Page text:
France's fenced-in online poker experiment appears to be over, as the country is set to move into shared liquidity with other European nations, CardsChat reported Saturday.
In 2010, France fenced in its poker players, segregating them from the rest of the worldwide player pool. What followed was a steady decline in online poker revenues in France. Cash game revenues dropped by 33 percent over a three-year period. Players were flocking to unregulated sites, with a reported 47 percent of French poker players using them, including 23.5 percent saying they played exclusively on unregulated sites.
Online player pool tracker PokerScout lists a number of French licensed poker offerings. None of them boast a seven-day average of more than 1,000 players, save for Winamax, which is currently at 1,100.
French gaming regulators realized the situation was unsustainable in the long term. In May, the first push began to end the fenced-in poker economy when the French Senate approved an amendment that would allow shared player liquidity. In mid-September, regulators from France and a number of other European countries met in Paris, according to OnlinePokerReport.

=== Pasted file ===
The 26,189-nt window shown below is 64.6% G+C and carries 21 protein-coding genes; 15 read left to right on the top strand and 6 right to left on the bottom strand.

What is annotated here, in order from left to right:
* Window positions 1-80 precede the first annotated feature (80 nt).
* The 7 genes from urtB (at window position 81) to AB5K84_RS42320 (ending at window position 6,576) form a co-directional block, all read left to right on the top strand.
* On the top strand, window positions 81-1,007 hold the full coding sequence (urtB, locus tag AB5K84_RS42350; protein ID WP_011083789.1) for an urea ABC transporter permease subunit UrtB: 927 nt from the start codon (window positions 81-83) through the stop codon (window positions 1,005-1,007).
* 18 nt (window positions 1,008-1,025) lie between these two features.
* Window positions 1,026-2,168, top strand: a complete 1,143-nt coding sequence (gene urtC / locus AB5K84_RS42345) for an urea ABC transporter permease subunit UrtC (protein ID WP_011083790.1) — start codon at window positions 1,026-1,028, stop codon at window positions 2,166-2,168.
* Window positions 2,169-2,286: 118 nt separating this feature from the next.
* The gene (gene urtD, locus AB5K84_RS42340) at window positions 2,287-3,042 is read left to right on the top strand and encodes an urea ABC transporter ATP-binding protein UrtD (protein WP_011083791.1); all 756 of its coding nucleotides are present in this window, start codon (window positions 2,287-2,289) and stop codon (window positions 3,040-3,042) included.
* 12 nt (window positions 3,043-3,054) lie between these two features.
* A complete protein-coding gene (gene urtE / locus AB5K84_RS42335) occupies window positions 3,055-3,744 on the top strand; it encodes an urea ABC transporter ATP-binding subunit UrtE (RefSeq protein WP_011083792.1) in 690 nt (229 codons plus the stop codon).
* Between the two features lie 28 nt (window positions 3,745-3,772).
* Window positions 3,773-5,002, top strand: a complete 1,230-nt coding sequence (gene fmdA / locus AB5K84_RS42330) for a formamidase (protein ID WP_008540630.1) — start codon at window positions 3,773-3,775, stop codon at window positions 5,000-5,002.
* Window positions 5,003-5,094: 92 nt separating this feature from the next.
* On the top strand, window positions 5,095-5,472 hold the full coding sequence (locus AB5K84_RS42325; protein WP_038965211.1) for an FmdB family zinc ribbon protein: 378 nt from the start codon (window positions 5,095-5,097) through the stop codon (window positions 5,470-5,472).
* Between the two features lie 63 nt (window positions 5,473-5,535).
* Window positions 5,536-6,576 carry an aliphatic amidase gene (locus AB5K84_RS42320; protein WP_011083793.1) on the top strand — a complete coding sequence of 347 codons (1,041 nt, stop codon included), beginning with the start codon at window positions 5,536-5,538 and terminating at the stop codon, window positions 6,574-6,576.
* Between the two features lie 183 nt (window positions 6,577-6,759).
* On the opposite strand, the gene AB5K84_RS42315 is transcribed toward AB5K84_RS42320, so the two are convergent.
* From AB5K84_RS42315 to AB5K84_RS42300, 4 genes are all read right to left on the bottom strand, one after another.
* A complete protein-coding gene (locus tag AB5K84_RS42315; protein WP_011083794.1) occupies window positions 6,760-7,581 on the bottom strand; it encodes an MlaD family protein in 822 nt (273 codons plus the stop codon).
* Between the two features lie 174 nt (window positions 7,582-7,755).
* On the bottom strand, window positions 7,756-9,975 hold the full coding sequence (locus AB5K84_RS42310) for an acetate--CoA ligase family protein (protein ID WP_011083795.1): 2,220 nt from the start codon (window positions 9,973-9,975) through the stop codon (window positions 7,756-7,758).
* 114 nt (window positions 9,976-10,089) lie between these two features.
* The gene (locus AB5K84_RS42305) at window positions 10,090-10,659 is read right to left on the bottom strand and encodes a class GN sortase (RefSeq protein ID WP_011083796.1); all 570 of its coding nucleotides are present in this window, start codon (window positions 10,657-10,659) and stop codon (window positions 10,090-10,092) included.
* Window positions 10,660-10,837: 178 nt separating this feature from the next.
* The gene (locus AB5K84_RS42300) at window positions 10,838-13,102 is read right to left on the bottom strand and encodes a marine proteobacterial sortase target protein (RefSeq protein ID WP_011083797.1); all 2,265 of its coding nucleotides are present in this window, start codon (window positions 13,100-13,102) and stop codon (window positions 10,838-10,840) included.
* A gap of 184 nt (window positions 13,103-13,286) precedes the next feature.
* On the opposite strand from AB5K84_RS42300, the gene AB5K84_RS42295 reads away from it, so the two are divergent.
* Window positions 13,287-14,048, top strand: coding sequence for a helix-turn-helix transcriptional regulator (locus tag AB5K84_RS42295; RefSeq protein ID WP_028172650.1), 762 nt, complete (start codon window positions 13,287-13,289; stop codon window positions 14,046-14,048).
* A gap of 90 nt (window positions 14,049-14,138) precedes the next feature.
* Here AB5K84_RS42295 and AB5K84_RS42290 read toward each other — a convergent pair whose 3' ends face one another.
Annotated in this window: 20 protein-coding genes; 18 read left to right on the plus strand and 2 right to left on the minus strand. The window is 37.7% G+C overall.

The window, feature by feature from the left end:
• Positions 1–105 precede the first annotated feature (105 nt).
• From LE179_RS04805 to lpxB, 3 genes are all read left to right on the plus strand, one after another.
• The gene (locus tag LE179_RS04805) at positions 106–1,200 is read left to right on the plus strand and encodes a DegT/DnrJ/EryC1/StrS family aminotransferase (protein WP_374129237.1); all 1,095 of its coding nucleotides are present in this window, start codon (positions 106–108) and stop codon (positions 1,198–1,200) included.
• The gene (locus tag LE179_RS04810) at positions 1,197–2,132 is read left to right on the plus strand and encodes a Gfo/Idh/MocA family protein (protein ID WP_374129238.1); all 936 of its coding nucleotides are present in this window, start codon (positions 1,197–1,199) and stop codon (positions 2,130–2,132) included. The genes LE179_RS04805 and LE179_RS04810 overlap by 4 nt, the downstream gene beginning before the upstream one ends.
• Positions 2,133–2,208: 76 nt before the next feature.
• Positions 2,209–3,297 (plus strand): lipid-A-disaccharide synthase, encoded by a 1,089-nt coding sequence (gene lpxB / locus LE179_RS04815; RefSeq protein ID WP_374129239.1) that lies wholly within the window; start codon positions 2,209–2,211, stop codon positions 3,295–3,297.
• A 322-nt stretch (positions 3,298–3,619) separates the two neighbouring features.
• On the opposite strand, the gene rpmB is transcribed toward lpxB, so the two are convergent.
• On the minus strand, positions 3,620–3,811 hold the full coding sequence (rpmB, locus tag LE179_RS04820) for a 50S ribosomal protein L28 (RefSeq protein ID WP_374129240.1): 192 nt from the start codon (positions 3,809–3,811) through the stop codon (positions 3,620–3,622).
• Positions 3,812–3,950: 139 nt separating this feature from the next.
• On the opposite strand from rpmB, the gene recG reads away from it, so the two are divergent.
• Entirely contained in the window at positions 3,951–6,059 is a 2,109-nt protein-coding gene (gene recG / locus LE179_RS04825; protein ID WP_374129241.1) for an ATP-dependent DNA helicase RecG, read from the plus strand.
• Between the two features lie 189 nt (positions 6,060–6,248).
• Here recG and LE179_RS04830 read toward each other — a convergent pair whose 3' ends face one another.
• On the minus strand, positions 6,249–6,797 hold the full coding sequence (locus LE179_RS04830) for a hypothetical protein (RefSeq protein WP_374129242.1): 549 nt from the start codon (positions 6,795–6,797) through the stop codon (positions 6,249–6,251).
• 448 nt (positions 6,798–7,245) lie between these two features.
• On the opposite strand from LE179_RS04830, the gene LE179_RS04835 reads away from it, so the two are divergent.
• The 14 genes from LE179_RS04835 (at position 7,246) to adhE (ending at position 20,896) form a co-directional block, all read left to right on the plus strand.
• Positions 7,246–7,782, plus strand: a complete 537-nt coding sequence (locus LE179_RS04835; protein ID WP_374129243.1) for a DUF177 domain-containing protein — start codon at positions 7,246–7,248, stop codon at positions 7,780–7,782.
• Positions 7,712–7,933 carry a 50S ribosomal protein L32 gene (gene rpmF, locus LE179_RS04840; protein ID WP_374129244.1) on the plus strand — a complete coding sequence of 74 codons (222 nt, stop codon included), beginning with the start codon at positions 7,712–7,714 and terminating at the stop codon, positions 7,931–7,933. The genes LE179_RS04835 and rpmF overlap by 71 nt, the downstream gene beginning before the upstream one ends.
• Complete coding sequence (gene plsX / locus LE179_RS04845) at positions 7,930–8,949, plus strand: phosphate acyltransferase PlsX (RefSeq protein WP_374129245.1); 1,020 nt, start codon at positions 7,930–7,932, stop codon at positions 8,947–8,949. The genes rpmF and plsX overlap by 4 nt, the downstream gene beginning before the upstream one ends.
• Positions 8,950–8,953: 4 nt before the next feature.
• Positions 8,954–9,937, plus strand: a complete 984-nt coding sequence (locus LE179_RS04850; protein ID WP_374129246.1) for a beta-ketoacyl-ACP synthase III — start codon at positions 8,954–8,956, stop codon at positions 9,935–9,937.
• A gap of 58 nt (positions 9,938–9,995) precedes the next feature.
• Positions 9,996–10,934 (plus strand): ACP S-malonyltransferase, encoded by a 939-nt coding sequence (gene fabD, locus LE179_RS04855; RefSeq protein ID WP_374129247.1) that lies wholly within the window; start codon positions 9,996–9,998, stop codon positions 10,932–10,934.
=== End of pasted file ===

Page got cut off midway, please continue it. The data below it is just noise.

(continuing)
Things have apparently moved quickly from there. French poker players will soon be joining their brethren in regulated online games for the first time, with France's president expected to approve the measure in the coming weeks. Regulated, fenced-in poker networks also exist in Italy, Spain and Portugal. Those nations will likely be among the first to share liquidity and revenue with France.
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